Google Meet will be free to users on Desktop, Android, and iOS. Starting early May, the video conferencing service will allow anyone to use the features at no cost, as long as they have a Google account.
Google Meet is equipped with video calls and meetings in general, whether in companies, governments, doctor’s offices, schools. With the change, any individual can use it without restrictions. Meetings support up to 100 participants in a time of up to 24 hours, and from September 30 the time limit will be lifted from 60 minutes.
According to Google, Meet has gained more than 3 million new users a day, last week, Meet’s daily meeting participants surpassed 100 million, the company says.
The free offer is permanent, according to Smita Hashim, director of product for Google Meet. “It’s going to last going forward, just like Gmail,” she said. “Video conferencing has pretty much become an essential service.”
Typically, Google Meet is used by G Suite accounts, which have plans from $26 to $25/User. It’s Google’s collaborative work platform that includes Drive, Docs, Sheets, Calendar, Contacts, and more.
To assist new users without harming the system, the release of the free version will be gradual. Google even opened an alert form about availability. For individuals, Meet can be used for meetings also without restrictions. The service is also linked to Google Calendar, which allows you to bookmark, start, or join meetings.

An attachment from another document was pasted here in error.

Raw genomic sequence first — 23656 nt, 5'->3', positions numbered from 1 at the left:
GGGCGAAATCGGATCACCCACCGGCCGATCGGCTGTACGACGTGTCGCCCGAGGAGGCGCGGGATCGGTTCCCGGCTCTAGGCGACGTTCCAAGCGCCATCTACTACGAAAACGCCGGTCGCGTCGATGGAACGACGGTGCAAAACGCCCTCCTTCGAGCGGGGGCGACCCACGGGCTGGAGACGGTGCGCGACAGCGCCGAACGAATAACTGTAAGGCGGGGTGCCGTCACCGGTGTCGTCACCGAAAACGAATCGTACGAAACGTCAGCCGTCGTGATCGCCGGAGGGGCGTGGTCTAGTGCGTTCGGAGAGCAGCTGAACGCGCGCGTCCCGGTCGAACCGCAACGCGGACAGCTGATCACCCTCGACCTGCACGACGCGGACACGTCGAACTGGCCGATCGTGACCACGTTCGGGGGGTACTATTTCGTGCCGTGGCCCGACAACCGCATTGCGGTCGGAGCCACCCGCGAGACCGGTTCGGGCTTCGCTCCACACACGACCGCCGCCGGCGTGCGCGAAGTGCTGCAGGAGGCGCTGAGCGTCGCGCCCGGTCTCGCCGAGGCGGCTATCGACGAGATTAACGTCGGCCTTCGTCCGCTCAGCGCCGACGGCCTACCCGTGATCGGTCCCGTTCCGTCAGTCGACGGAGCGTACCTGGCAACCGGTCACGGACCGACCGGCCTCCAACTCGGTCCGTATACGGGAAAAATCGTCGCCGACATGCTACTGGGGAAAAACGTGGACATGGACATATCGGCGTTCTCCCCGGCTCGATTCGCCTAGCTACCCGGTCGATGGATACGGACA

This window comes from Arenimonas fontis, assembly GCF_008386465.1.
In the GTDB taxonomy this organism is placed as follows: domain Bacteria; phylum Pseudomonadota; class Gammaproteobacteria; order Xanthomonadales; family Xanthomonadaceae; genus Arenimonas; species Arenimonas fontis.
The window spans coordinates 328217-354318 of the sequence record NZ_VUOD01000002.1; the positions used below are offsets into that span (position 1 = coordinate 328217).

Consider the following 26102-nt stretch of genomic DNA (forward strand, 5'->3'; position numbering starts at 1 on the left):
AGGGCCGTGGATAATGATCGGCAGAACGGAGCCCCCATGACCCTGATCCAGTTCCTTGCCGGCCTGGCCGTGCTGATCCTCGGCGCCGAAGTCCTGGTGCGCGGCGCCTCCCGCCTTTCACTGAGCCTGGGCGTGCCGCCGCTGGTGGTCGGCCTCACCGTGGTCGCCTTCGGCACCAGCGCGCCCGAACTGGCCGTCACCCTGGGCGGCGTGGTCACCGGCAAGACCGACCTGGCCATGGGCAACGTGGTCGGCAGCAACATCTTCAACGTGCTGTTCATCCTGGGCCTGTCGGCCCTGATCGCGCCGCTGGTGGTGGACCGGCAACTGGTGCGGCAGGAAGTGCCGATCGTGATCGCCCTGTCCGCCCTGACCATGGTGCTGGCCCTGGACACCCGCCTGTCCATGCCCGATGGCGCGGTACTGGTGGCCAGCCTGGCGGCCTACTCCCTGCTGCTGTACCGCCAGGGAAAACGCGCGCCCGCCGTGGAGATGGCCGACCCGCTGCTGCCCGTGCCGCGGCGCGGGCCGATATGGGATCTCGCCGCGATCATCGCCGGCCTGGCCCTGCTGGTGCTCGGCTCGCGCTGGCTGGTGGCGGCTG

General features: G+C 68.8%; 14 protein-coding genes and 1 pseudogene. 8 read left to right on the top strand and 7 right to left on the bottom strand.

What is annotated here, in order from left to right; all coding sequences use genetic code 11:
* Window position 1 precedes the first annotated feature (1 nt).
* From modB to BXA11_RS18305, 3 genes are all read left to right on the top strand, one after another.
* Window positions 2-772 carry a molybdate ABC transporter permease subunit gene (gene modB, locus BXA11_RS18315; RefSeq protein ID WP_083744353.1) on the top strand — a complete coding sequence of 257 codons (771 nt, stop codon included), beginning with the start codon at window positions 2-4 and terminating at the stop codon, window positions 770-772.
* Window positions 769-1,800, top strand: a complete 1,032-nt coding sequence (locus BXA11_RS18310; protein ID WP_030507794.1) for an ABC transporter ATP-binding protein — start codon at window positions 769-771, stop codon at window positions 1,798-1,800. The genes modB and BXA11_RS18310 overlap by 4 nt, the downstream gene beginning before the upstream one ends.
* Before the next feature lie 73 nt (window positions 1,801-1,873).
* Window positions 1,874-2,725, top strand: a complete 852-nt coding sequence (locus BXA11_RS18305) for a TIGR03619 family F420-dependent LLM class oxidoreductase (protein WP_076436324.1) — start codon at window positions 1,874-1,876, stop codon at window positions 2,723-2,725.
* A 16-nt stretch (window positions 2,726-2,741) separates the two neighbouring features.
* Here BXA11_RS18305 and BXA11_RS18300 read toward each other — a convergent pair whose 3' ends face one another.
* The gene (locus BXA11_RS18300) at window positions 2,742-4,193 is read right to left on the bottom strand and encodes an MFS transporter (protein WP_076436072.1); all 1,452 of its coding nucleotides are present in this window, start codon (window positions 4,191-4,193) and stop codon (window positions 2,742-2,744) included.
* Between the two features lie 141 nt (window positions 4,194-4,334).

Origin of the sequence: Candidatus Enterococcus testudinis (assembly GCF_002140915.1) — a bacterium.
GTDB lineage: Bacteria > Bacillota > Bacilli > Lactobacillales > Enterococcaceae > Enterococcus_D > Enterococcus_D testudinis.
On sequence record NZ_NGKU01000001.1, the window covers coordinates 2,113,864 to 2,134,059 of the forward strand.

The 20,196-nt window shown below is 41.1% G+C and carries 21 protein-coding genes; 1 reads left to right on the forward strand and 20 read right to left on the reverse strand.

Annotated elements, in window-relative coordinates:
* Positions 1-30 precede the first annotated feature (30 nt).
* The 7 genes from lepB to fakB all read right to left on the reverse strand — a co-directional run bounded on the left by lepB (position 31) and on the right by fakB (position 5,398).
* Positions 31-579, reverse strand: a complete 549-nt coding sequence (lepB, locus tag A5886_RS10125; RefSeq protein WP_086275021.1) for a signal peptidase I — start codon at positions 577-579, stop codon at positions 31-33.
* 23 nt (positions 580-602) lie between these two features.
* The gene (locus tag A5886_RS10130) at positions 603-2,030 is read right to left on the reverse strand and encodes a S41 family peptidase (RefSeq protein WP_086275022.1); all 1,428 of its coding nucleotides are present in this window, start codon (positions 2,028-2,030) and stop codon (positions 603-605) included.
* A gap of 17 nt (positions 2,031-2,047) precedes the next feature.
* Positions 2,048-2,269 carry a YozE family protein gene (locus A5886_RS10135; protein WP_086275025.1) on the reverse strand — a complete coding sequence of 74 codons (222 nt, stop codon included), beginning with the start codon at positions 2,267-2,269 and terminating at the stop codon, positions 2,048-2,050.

Businesses and organizations that already have a G Suite license can add new members to teams without changing their plans. A new product, called ‘G Suite Essentials’, has also been created for teams that need dial-in calling capabilities, large meetings, meeting recording, and meeting moderation and the like. G Suite Essentials’ gratuity also runs until September 30.
Admittedly, video calls are popping globally as work and personal interactions move online during stay-at-home directives. Google’s offering has grown — more than 100 million people a day use Meet now. But it has ceded ground to rivals like Zoom Video Communications, which reported 300 million daily participants last week. Facebook also recently released a free video chat service called Messenger Rooms.
Among the features, the platform offers screen sharing, real-time subtitles, a low-light mode that uses artificial intelligence to adjust lighting and noise-canceling that filters out background sounds that can cause distractions.
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Highlights of Meet default-on safety measures:
- Provides a strong set of host controls such as the ability to admit or deny entry to a meeting, and mute or remove participants, if needed.
- Meet doesn’t allow anonymous users (i.e., without a Google Account) to join meetings created by individual accounts.
- Meet meeting codes are complex by default and therefore resilient to brute-force “guessing.”
- Meet video meetings are encrypted in transit, and all recordings stored in Google Drive are encrypted in transit and at rest.
- Meet doesn’t require plugins to use Meet on the web. It works entirely in Chrome and other modern browsers, so it’s less vulnerable to security threats.
- On mobile, we have dedicated Google Meet apps in the Apple App Store and Google Play Store.
- Meet users can enroll their account in Google’s Advanced Protection Program—our strongest protections available against phishing and account hijacking.
- Google Cloud undergoes regular rigorous security and privacy audits for all its services. Our global compliance certifications can help support regulatory requirements such as GDPR and HIPAA, as well as COPPA and FERPA for education.
- Your Meet data is not used for advertising, and Google doesn’t sell your data to third parties.